The term British Malaya loosely describes a set of states on the Malay Peninsula and the island of Singapore that were brought under British control between the 18th and the 20th centuries. Before the formation of Malayan Union in 1946, the territories were not placed under a unified administration. Instead, British Malaya comprised the Straits Settlements, the Federated Malay States, under British rule, Malaya was one of the most profitable territories of the Empire, being the worlds largest producer of tin and rubber. The Malayan Union was dissolved and replaced by the Federation of Malaya in 1948, on 16 September 1963, the federation, along with North Borneo and Singapore, formed into a larger federation of Malaysia. The British first became involved with Malay politics formally in 1771, the British colonised Singapore in 1819 and were in complete control of the state at that time. In the mid-18th century, British firms could be found trading in the Malay Peninsula, Light was a captain in the service of the East India Company.
The Sultan faced multiple external threats during this period, which was at war with Burma and which saw Kedah as its vassal state, frequently demanded that Kedah send reinforcements. Kedah, in cases, was a reluctant ally to Siam. Through negotiation between the Sultan and Light, the Sultan agreed to allow the firm to build a trading post and to operate in Kedah, Light conveyed this message to his superiors in India. The British, decided against the proposal, two years later, Sultan Muhammad Jiwa died and was succeeded by Sultan Abdullah Mahrum Shah. The new Sultan offered Light the island of Penang in return for assistance for Kedah. Light informed the East India Company of the Sultans offer, the Company, ordered Light to take over Penang and gave him no guarantee of the military aid that the Sultan had asked for earlier. Light took over Penang and assured the Sultan of military assistance, soon the Company made up its mind and told Light that they would not give any military aid to Kedah. In June 1788, Light informed the Sultan of the Companys decision, feeling cheated, the Sultan ordered Light to leave Penang, but Light refused.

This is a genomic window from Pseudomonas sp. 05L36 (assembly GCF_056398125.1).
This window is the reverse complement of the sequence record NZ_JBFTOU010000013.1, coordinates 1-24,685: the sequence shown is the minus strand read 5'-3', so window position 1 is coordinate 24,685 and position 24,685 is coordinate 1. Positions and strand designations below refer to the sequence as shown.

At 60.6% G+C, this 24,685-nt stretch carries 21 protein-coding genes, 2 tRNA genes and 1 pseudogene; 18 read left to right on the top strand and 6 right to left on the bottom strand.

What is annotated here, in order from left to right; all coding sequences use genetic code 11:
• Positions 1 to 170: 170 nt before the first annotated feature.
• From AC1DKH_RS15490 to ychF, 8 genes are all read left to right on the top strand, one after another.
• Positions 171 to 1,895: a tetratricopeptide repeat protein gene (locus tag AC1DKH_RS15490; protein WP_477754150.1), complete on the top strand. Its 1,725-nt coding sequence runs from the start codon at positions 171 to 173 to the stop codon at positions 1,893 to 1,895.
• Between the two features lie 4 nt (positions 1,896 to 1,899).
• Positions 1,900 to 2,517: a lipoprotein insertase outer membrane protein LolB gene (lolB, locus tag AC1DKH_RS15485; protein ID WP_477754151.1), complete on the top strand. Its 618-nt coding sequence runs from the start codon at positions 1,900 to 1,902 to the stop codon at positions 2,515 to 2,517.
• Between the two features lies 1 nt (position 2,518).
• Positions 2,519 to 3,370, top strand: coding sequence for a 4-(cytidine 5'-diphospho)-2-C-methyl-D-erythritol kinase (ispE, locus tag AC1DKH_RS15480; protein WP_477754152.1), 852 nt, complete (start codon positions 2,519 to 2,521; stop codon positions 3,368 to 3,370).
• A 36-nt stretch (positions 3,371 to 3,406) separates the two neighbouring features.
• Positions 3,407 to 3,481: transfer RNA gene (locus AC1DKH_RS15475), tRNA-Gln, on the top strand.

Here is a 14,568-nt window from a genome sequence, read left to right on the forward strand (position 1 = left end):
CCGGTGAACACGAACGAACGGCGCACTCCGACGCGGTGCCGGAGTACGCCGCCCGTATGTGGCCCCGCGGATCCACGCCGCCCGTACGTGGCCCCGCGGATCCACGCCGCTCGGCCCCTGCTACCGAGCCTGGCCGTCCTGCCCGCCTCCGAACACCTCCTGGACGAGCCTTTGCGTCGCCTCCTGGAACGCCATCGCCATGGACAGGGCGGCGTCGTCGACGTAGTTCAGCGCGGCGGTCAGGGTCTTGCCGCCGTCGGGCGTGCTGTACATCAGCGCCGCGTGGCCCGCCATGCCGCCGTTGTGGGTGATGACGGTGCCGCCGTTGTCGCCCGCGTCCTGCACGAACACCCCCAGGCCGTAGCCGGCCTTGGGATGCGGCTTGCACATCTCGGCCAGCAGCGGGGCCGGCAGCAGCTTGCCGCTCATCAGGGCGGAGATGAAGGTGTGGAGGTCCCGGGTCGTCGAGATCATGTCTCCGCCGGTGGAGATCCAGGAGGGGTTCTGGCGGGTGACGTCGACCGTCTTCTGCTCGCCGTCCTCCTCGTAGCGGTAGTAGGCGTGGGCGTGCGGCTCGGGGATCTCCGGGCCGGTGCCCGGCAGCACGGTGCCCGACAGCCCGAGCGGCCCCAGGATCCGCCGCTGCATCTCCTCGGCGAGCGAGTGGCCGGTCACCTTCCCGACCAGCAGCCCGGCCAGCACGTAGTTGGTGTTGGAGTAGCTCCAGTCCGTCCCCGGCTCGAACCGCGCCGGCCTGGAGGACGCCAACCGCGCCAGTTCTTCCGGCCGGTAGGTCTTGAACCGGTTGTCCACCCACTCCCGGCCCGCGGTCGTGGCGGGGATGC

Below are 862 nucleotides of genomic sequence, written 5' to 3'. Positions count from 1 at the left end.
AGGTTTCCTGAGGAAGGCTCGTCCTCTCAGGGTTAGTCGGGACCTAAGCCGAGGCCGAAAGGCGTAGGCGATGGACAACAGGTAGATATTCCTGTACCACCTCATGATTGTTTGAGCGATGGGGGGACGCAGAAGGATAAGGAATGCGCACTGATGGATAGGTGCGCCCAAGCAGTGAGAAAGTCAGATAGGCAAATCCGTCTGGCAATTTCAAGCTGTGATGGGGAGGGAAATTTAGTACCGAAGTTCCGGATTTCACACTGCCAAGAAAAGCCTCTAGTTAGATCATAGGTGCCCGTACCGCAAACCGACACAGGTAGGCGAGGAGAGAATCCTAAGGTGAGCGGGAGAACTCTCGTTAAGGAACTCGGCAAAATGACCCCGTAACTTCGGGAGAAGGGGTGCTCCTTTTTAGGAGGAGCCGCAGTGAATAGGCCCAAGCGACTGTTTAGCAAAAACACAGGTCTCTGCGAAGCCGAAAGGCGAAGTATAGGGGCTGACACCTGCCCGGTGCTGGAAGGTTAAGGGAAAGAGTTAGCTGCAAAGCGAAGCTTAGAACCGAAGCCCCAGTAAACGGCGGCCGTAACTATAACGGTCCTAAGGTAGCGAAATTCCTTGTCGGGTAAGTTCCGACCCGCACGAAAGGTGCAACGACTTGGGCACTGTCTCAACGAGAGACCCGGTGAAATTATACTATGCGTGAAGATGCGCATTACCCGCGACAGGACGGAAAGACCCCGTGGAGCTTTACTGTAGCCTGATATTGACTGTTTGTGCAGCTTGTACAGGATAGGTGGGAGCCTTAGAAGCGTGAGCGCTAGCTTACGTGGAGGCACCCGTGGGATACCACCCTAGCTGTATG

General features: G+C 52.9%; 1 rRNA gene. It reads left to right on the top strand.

Lights refusal caused the Sultan to strengthen Kedahs military forces and to fortify Prai, recognising this threat, the British moved in and razed the fort in Prai. The British thereby forced the Sultan to sign an agreement that gave the British the right to occupy Penang, in return, on 1 May 1791 the Union Flag was officially raised in Penang for the first time. In 1800, Kedah ceded Prai to the British and the Sultan received an increase of 4,000 pesos in his annual rent, Penang was named Prince of Wales Island, while Perai was renamed Province Wellesley. In 1821, Siam invaded Kedah, sacked the capital of Alor Star, before the late 19th century, the British largely practised a non-interventionist policy